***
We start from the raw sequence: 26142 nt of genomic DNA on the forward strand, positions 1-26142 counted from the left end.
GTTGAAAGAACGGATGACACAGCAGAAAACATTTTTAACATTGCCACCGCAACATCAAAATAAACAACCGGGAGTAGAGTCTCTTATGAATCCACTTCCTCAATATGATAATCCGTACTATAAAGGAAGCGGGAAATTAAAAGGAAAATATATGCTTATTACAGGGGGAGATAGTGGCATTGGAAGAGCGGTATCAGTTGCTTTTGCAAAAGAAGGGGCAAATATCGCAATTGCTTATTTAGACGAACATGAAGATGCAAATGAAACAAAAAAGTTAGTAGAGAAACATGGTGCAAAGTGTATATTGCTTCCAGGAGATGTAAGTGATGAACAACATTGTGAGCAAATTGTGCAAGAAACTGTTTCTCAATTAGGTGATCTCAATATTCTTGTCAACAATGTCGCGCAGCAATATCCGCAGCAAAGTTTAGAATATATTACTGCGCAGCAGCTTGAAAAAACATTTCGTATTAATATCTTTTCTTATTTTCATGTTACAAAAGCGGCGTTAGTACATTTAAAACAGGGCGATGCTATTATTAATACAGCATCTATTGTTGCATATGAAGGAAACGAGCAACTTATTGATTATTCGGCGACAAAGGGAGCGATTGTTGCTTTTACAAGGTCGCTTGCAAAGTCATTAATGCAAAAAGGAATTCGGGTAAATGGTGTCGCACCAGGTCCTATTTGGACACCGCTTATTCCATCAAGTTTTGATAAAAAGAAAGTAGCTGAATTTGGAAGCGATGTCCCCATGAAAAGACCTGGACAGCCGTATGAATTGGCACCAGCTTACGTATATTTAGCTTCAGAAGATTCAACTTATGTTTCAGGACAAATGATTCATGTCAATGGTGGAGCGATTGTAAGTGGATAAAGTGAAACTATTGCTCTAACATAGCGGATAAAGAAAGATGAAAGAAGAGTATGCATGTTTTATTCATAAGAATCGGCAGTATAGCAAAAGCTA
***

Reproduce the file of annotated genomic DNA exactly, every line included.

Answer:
We start from the raw sequence: 26142 nt of genomic DNA on the forward strand, positions 1-26142 counted from the left end.
GTTGAAAGAACGGATGACACAGCAGAAAACATTTTTAACATTGCCACCGCAACATCAAAATAAACAACCGGGAGTAGAGTCTCTTATGAATCCACTTCCTCAATATGATAATCCGTACTATAAAGGAAGCGGGAAATTAAAAGGAAAATATATGCTTATTACAGGGGGAGATAGTGGCATTGGAAGAGCGGTATCAGTTGCTTTTGCAAAAGAAGGGGCAAATATCGCAATTGCTTATTTAGACGAACATGAAGATGCAAATGAAACAAAAAAGTTAGTAGAGAAACATGGTGCAAAGTGTATATTGCTTCCAGGAGATGTAAGTGATGAACAACATTGTGAGCAAATTGTGCAAGAAACTGTTTCTCAATTAGGTGATCTCAATATTCTTGTCAACAATGTCGCGCAGCAATATCCGCAGCAAAGTTTAGAATATATTACTGCGCAGCAGCTTGAAAAAACATTTCGTATTAATATCTTTTCTTATTTTCATGTTACAAAAGCGGCGTTAGTACATTTAAAACAGGGCGATGCTATTATTAATACAGCATCTATTGTTGCATATGAAGGAAACGAGCAACTTATTGATTATTCGGCGACAAAGGGAGCGATTGTTGCTTTTACAAGGTCGCTTGCAAAGTCATTAATGCAAAAAGGAATTCGGGTAAATGGTGTCGCACCAGGTCCTATTTGGACACCGCTTATTCCATCAAGTTTTGATAAAAAGAAAGTAGCTGAATTTGGAAGCGATGTCCCCATGAAAAGACCTGGACAGCCGTATGAATTGGCACCAGCTTACGTATATTTAGCTTCAGAAGATTCAACTTATGTTTCAGGACAAATGATTCATGTCAATGGTGGAGCGATTGTAAGTGGATAAAGTGAAACTATTGCTCTAACATAGCGGATAAAGAAAGATGAAAGAAGAGTATGCATGTTTTATTCATAAGAATCGGCAGTATAGCAAAAGCTA